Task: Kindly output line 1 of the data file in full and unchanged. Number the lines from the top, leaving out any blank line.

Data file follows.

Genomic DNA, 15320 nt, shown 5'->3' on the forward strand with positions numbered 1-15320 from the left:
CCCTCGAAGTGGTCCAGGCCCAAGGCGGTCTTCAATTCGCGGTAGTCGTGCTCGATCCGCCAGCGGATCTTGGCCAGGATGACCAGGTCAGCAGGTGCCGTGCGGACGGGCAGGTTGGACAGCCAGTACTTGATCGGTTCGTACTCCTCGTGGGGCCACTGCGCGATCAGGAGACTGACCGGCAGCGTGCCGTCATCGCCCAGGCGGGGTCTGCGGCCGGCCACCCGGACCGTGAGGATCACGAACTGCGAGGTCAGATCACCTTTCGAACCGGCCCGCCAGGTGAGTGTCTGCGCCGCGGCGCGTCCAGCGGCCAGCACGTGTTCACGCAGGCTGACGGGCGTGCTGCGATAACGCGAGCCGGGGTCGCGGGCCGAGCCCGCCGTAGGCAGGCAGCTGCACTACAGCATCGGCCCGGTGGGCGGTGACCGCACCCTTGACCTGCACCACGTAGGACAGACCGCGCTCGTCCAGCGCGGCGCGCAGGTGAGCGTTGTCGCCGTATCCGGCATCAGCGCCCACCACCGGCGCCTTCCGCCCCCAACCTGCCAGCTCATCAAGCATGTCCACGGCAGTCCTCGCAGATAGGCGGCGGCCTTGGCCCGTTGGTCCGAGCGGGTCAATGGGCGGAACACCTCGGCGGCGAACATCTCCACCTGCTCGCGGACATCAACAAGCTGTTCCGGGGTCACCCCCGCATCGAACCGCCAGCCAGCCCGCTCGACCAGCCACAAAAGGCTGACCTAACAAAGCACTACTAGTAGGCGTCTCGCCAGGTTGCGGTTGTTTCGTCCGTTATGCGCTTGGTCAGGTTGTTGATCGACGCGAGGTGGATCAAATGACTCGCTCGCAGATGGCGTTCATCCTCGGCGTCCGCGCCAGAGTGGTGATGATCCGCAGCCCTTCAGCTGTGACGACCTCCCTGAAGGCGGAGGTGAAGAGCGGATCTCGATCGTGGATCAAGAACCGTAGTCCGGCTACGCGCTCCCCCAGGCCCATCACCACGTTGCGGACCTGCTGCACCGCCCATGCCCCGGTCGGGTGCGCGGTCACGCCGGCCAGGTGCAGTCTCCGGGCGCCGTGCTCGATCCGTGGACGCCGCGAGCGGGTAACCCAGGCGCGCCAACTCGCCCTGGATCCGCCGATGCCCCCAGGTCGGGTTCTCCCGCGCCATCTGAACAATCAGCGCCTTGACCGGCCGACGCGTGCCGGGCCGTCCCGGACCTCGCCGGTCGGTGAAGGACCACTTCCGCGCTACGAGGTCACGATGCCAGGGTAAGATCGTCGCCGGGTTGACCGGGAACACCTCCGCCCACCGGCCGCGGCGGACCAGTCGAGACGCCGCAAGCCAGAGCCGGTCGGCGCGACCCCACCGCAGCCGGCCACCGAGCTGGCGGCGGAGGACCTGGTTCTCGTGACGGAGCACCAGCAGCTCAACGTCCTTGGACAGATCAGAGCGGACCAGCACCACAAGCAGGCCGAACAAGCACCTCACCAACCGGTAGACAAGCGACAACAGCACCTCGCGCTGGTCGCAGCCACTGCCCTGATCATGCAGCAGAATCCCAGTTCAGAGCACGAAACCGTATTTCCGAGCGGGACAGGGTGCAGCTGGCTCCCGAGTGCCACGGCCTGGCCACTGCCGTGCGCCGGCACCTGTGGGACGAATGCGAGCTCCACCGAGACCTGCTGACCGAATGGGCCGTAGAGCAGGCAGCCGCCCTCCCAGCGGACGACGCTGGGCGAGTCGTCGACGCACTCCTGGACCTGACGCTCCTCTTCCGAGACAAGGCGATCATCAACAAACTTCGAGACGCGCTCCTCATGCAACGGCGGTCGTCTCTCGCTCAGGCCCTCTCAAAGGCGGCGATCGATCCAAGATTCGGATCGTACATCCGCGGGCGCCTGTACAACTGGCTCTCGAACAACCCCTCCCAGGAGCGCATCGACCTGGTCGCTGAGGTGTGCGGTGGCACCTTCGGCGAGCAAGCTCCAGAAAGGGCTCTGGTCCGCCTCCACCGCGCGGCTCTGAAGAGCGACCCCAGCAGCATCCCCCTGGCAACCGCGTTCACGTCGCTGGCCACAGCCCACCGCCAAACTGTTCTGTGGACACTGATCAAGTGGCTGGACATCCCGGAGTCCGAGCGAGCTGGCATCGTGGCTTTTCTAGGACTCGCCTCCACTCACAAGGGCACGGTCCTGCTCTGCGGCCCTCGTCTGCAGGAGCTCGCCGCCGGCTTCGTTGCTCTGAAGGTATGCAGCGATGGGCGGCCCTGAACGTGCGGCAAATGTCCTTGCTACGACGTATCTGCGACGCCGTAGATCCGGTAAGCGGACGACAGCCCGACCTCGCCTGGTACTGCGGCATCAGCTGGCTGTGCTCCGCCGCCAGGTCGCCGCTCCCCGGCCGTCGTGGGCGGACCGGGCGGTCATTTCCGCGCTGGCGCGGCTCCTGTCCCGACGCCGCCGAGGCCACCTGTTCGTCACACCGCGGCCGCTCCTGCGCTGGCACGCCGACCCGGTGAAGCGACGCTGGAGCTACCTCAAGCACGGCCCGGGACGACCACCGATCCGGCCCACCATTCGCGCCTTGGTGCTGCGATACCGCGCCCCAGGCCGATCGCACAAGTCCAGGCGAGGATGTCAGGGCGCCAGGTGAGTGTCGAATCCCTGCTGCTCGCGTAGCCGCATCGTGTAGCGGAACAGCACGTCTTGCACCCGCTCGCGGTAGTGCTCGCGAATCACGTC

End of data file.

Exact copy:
Genomic DNA, 15320 nt, shown 5'->3' on the forward strand with positions numbered 1-15320 from the left: